Anyone raising crops and/or produce knows that doing so is a gamble. Will rain come when the crop needs it or will the season prove to be a drought? Will you keep ahead of weeds or will they get ahead of you? Will the market offer a good price or will prices take a tumble? However, each year growers also face another gamble – the resistance gamble. This article will address some different manifestations of that gamble.
Bad Gamble No. 1: Betting that resistance will develop in an economically insignificant pest.
Production lore is populated with some interesting examples of resistance development in economically insignificant pests. In such tales, the pest was minor, a once effective product ceased to work, and yet the resistance impact was muted because there was little-to-no dollar impact. However, growers should remember that currently minor pests are not necessarily resigned to insignificance. Previously referenced production lore is also populated with interesting examples of minor pests that became major pests. Resistance development in an otherwise minor pest should always be viewed as a resistance “shot across the bow.”
Bad Gamble No. 2: Betting the resistant pest will revert back to normal.
Pest populations occasionally become susceptible to a pesticide when they have not been exposed to it for a while. However, there are three problems with “betting on” this approach to resistance. First, this approach willingly discards pest management tools for a period of time. Our pest management goal should always be “lots of tools in a big pest management tool box” not “periodic cannibalization of the pest management tool box.” Second, this approach counts on resistant offspring being less fit than susceptible offspring once pesticide exposure is eliminated. Yet, pest management history is littered with examples to the contrary. Finally, those making this argument often contradict themselves. Resistance development (a population-wide genetic /biological shift) is often deemed nearly impossible by individuals who say that “reversion to normal” is commonplace. Yet, the latter is also a population-wide genetic/biological shift. Can we really have it both ways?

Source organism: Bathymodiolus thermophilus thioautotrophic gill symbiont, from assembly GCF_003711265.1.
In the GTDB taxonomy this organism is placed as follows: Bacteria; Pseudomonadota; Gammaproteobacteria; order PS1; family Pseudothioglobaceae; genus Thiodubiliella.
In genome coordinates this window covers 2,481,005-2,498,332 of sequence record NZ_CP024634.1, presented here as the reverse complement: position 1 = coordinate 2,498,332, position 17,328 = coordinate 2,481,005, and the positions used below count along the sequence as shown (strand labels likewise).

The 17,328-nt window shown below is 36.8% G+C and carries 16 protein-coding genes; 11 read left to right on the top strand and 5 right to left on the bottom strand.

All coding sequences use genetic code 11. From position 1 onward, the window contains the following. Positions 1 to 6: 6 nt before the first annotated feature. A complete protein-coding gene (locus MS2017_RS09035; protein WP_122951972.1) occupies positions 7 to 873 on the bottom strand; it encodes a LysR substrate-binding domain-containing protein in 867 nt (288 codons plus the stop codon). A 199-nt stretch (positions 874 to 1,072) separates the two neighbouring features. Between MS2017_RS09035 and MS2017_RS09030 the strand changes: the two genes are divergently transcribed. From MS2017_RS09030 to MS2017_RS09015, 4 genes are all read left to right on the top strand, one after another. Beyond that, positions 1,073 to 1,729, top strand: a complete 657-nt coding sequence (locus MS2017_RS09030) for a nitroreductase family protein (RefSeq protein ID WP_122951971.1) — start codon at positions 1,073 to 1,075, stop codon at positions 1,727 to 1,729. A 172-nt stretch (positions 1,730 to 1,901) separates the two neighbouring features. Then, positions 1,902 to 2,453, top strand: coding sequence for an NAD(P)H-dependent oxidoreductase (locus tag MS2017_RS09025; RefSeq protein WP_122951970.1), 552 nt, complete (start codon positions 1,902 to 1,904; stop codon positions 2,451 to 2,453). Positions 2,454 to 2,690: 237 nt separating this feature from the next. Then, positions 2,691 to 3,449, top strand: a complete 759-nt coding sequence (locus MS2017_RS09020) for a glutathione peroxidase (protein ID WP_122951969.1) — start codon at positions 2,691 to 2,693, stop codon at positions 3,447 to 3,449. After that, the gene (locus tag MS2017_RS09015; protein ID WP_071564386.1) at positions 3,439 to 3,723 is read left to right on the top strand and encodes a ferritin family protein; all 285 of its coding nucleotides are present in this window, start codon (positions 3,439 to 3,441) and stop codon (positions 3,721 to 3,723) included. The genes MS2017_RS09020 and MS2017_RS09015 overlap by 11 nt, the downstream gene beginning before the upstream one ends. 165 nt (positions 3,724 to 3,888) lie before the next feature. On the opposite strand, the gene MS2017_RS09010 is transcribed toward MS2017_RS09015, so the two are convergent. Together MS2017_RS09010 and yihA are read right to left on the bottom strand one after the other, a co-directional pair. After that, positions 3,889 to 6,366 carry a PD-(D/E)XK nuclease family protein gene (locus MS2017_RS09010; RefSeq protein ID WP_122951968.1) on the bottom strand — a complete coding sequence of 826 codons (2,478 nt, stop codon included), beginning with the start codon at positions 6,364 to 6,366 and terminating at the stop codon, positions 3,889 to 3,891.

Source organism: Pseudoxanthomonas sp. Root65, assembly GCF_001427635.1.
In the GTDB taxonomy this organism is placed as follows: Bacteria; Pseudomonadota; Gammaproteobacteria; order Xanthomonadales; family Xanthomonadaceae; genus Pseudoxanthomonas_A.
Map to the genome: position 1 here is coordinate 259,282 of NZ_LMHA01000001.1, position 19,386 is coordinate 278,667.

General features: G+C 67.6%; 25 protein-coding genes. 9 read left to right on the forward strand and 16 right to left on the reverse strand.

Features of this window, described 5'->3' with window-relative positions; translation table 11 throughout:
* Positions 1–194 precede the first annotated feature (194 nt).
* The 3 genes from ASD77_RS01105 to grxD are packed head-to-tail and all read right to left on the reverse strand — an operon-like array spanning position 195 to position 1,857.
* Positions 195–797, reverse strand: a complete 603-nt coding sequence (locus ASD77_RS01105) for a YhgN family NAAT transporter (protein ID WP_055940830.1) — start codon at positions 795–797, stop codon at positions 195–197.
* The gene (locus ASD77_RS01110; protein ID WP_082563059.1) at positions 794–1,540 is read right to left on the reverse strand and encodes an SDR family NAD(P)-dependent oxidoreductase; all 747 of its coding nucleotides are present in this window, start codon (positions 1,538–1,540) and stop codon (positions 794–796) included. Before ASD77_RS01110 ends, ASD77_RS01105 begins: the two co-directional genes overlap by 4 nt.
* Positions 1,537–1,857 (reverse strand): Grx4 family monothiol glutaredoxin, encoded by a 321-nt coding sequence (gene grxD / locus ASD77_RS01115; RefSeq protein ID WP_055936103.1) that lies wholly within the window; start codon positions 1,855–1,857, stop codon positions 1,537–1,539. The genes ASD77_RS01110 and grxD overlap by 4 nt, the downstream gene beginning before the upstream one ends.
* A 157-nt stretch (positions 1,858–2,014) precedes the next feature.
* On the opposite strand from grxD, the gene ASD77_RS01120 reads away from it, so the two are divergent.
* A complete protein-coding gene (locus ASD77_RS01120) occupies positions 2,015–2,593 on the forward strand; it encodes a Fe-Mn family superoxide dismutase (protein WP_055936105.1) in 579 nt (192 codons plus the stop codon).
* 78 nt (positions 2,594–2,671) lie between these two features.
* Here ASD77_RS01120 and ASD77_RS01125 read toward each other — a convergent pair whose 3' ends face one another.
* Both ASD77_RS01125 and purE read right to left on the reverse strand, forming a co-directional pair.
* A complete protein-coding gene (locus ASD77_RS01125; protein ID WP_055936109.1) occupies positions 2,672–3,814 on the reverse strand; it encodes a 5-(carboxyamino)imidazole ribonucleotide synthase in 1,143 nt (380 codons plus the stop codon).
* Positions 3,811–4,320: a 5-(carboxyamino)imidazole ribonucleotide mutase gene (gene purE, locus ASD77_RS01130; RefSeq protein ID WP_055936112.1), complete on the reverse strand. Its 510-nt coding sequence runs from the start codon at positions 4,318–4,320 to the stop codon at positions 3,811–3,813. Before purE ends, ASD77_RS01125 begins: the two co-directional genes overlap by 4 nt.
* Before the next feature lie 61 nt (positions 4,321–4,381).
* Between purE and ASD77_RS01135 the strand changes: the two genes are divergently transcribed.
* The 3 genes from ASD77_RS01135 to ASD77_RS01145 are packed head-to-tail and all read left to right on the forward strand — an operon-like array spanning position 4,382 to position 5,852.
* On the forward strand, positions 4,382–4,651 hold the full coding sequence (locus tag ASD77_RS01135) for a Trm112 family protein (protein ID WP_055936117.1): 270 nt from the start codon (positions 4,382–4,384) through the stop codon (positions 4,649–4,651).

Bad Gamble No. 3: Betting that a complicated mode of action/low-to-moderate resistance rating will ward off problems.
Some products attack a narrow site of action. Pests may rapidly (and often do) develop resistance to such “simple” products. However, this does not mean that “complicated” products are devoid of resistance concern. For example, DMI fungicides (the family to which triazole fungicides belong) are typically deemed to possess a low-to-moderate resistance risk because they have a very complicated site of action. Yet, a brief survey of fruit tree literature to our south and turf management literature to our north will detect evidence of DMI resistance despite the “complicated nature” of such products. Furthermore, such “complicated” products may manifest resistance as a gradual loss in efficacy rather than a sudden loss in efficacy. This season-by-season reduction in effectiveness, this covert loss of efficacy, may be a more troubling scenario because it often avoids detection until the resistance scenario has become dire.
Bad Gamble No. 4: Betting on “another product” if resistance develops.
Rotating between products and/or rotating sites of action (modes of action) can be components of a comprehensive resistance management program. However, such an approach does not eliminate resistance risk. Waterhemp (a pigweed relative) provides the best example of this. Products in the ALS family no longer work against most Illinois waterhemp populations, and as resistance developed, our industry shifted to other products. ALS resistance is now accompanied by glyphosate resistance, PPO resistance, and HPPD resistance in some populations. Addressing resistance by merely shifting to a different product runs the risk of removing many pesticide options simultaneously.
The previously mentioned “bad gambles” should remind growers that their best bet is to use IPM (Integrated Pest Management). IPM programs detect real problems, count on adaptive pests, and attack real problems with various techniques that sometimes take the place of chemicals or various techniques that sometimes accompany the use of chemicals. In many ways, IPM programs “bet” on resistance and that “bet” is pretty reliable.